Americans continue to warm to legalizing marijuana, with 64 percent saying its use should be made legal, the Gallup survey reports. This is the highest level of public support Gallup has found for the proposal in nearly a half-century of measurement. The latest figure, based on an Oct. 5-11 poll, follows shifts in the legal landscape regarding marijuana since Gallup’s 2016 measure. While still illegal at the federal level, with eight states and the District of Columbia having fully legalized marijuana, more than one in five Americans live in a state where they can legally enjoy the drug.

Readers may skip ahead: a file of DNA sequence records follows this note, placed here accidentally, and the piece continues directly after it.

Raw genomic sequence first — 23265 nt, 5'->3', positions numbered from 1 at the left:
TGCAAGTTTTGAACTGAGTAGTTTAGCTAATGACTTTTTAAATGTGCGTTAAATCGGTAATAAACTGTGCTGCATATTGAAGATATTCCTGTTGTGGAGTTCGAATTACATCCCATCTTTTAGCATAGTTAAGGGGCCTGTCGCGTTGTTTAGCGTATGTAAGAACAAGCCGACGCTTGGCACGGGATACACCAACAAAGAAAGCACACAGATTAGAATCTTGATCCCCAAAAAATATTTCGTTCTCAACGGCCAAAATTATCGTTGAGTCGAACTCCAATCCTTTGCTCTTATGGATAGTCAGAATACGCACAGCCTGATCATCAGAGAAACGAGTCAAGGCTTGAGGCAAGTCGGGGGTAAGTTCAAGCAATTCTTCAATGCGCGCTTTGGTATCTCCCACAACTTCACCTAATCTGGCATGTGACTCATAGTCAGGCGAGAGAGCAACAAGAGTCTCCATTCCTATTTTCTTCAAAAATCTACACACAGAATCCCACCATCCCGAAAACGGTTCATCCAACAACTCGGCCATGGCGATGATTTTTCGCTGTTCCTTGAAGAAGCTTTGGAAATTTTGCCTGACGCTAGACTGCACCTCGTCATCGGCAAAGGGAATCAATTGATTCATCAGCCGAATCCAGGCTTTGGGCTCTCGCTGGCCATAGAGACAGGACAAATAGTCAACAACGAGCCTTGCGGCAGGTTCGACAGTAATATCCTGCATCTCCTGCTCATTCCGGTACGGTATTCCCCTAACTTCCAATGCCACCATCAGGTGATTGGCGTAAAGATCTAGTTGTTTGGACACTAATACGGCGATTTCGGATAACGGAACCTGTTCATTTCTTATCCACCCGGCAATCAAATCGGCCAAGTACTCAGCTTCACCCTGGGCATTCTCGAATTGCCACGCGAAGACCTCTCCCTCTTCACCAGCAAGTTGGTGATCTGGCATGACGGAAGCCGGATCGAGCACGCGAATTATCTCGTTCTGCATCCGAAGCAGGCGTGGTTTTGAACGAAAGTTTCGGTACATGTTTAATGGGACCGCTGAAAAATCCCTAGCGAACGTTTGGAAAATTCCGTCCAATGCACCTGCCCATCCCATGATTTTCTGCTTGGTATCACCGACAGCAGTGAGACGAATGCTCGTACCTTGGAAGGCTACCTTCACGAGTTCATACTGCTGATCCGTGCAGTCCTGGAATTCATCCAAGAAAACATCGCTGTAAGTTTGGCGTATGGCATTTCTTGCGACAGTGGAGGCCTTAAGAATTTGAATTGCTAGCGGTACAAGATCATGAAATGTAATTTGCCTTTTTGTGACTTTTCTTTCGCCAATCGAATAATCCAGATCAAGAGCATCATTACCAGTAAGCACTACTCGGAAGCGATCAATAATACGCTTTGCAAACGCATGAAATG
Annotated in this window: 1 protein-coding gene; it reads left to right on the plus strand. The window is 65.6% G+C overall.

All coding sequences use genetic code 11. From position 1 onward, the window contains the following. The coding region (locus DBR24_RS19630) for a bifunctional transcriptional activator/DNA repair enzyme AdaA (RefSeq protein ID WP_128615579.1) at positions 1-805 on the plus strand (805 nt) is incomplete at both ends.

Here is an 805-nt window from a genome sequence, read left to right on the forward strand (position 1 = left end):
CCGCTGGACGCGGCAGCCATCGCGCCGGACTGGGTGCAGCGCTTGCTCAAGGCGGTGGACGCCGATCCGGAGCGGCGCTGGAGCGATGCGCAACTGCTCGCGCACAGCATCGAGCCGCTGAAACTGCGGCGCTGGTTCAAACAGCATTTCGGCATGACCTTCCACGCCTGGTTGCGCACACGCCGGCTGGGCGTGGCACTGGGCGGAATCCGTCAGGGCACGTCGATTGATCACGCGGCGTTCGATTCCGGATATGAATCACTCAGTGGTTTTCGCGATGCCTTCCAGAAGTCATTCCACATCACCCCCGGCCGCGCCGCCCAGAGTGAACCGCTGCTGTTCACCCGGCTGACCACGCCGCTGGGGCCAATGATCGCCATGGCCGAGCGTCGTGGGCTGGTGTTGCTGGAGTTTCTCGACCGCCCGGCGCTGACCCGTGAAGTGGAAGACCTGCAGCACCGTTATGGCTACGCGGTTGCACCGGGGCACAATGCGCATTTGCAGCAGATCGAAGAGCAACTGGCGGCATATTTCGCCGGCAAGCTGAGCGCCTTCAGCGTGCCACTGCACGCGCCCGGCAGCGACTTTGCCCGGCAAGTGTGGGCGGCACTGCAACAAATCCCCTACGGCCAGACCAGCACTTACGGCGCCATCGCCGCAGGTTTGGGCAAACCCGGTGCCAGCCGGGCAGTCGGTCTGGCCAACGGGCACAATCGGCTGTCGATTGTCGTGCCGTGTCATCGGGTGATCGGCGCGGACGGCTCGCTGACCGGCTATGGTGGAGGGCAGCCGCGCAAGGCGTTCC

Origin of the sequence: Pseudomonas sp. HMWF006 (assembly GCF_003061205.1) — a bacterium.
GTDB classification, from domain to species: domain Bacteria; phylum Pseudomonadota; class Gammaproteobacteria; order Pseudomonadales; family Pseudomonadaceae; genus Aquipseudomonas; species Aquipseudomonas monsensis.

Gallup first asked adults about their views on the topic in 1969, when 12 perecent supported legalization. Support had more than doubled by the end of the next decade but changed little throughout the 1980s and 1990s. By 2001, about a third of Americans favored legalizing marijuana, and support has steadily increased since. A majority of Americans have consistently supported legalizing marijuana since 2013. Democrats and independents have historically been much more likely than Republicans to say marijuana should be legalized. This year for the first time, a majority of Republicans express support for legalizing marijuana; the current 51 percent is up nine percentage points from last year. The Department of Justice under the Trump administration has been perceived as hostile to state-level legalization. Attorney General Jeff Sessions could find himself out of step with his own party if the current trends continue, Gallup says.